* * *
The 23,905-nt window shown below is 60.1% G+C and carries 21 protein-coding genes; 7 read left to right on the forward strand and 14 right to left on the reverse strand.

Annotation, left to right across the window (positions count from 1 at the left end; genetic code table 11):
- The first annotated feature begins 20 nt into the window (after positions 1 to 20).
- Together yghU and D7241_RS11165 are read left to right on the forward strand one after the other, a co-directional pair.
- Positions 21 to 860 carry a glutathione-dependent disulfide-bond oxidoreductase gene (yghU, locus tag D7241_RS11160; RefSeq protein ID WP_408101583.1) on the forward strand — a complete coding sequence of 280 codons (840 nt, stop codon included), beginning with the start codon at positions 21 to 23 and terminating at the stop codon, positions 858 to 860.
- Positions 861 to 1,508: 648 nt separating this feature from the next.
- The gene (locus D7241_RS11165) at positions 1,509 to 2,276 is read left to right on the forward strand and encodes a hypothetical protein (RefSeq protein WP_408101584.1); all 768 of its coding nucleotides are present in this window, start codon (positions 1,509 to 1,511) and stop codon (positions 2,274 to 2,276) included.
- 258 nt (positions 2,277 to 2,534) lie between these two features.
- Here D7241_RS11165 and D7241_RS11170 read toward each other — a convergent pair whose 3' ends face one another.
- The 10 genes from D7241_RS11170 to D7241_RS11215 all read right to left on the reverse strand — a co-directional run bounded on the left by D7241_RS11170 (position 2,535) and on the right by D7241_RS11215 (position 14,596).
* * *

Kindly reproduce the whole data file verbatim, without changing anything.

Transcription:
The 23,905-nt window shown below is 60.1% G+C and carries 21 protein-coding genes; 7 read left to right on the forward strand and 14 right to left on the reverse strand.

Annotation, left to right across the window (positions count from 1 at the left end; genetic code table 11):
- The first annotated feature begins 20 nt into the window (after positions 1 to 20).
- Together yghU and D7241_RS11165 are read left to right on the forward strand one after the other, a co-directional pair.
- Positions 21 to 860 carry a glutathione-dependent disulfide-bond oxidoreductase gene (yghU, locus tag D7241_RS11160; RefSeq protein ID WP_408101583.1) on the forward strand — a complete coding sequence of 280 codons (840 nt, stop codon included), beginning with the start codon at positions 21 to 23 and terminating at the stop codon, positions 858 to 860.
- Positions 861 to 1,508: 648 nt separating this feature from the next.
- The gene (locus D7241_RS11165) at positions 1,509 to 2,276 is read left to right on the forward strand and encodes a hypothetical protein (RefSeq protein WP_408101584.1); all 768 of its coding nucleotides are present in this window, start codon (positions 1,509 to 1,511) and stop codon (positions 2,274 to 2,276) included.
- 258 nt (positions 2,277 to 2,534) lie between these two features.
- Here D7241_RS11165 and D7241_RS11170 read toward each other — a convergent pair whose 3' ends face one another.
- The 10 genes from D7241_RS11170 to D7241_RS11215 all read right to left on the reverse strand — a co-directional run bounded on the left by D7241_RS11170 (position 2,535) and on the right by D7241_RS11215 (position 14,596).